The Vietnam War simply will not fade away.
This week, an op-ed in the New York Times compared the US military action against the Islamic State (IS) in Syria to the US escalation of involvement in the Vietnam War in the mid-1960s. A number of letters to the editor have questioned whether or not this comparison between the Syrian Civil War and the Vietnam War is appropriate.
Vietnam has been used as a metaphor to describe almost every major war waged since the American withdrawal from that conflict. Analyses of the Iraq War and Afghan War often evoke the specter of the Vietnam War.
The looming 50th anniversary of the American intervention in the Vietnam War in 1965 is now triggering new controversies over whether or not (and how) to commemorate the war. The United States Department of Defense (DOD) is currently organizing its own commemorations of US involvement in the Vietnam War, which are already generating considerable controversy.
The New York Times indicates: “Now the Pentagon — run by a Vietnam veteran, Defense Secretary Chuck Hagel — is planning a 50th anniversary commemoration of the Vietnam War. The effort, which is expected to cost taxpayers nearly $15 million by the end of this fiscal year, is intended to honor veterans and, its website says, ‘provide the American public with historically accurate materials’ suitable for use in schools.”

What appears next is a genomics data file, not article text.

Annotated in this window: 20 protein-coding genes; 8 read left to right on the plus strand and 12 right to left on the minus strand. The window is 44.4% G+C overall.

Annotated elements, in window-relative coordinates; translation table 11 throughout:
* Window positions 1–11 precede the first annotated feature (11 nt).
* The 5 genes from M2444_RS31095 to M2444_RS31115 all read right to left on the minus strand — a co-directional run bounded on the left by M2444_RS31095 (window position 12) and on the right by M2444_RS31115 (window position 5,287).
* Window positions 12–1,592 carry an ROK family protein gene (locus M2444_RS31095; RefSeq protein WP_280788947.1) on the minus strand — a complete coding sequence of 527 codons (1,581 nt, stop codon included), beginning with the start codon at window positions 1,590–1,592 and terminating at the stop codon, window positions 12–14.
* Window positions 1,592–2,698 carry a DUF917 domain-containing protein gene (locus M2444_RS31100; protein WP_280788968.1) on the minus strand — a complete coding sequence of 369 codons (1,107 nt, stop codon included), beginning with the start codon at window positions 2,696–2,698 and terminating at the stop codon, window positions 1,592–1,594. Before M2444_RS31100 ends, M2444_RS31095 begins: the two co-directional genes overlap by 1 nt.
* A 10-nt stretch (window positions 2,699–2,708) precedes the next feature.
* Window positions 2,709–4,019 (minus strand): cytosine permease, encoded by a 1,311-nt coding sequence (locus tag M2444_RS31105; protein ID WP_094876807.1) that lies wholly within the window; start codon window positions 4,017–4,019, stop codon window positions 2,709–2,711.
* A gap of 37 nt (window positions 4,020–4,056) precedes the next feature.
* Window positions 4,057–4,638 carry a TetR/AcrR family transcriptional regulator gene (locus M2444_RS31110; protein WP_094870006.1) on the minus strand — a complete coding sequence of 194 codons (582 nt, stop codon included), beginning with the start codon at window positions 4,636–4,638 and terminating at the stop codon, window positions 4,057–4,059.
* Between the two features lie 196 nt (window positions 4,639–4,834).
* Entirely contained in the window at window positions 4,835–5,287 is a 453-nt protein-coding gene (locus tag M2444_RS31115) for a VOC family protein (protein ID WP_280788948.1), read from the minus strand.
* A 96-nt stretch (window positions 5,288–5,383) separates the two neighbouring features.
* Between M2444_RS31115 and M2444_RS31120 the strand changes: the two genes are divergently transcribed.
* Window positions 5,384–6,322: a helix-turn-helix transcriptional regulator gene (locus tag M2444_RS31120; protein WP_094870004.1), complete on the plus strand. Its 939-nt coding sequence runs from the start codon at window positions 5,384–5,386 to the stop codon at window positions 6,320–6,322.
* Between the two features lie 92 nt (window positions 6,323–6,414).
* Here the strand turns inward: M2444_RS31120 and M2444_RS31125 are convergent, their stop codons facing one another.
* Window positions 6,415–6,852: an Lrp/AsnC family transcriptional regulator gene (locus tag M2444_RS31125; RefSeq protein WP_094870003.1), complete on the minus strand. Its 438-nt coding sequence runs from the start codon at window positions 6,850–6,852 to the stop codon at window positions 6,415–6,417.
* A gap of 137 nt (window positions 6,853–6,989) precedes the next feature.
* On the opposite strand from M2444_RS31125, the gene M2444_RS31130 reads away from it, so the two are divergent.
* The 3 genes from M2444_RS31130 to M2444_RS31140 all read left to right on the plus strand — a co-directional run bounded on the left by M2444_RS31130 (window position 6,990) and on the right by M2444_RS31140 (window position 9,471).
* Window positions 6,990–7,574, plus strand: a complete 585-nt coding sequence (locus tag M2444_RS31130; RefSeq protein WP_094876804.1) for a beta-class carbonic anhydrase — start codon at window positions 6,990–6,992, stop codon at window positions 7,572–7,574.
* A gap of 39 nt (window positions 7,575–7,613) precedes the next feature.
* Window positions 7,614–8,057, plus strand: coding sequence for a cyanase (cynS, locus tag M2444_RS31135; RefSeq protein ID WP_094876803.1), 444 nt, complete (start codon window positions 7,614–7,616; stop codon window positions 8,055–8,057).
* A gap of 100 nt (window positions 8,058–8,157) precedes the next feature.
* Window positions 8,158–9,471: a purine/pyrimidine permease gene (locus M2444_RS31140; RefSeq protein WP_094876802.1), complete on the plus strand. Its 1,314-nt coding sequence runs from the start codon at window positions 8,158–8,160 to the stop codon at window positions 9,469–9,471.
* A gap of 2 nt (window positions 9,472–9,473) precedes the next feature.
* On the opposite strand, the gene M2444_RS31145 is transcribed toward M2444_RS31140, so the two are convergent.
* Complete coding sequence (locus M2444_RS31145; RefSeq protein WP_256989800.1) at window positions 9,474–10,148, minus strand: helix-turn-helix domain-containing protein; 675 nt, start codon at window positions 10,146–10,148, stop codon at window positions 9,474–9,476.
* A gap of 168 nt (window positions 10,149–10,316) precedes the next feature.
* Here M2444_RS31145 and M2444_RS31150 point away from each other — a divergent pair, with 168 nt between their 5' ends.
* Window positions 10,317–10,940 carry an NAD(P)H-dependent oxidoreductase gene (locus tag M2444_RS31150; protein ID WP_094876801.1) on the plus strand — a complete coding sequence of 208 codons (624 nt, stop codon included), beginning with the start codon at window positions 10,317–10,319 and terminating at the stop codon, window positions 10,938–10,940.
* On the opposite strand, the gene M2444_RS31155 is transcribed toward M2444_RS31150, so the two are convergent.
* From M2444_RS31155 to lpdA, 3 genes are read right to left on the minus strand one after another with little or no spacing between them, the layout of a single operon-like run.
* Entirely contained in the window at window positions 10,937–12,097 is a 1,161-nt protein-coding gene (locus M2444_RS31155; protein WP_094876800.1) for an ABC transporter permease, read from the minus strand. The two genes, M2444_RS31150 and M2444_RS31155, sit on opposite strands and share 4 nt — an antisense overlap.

The DOD has already launched a website ahead of the commemorations. “But the extensive website, which has been up for months, largely describes a war of valor and honor that would be unrecognizable to many of the Americans who fought in and against it,” according to The New York Times.
Many veterans, active military personnel, anti-war activists, politicians, and teachers are critical of the website and the planned commemorations.
Historians are also weighing in on the DOD’s presentation of the Vietnam War. The New York Times reports that “Leading Vietnam historians complain that it focuses on dozens of medal-winning soldiers while giving scant mention to mistakes by generals and the years of violent protests and anguished debate at home.”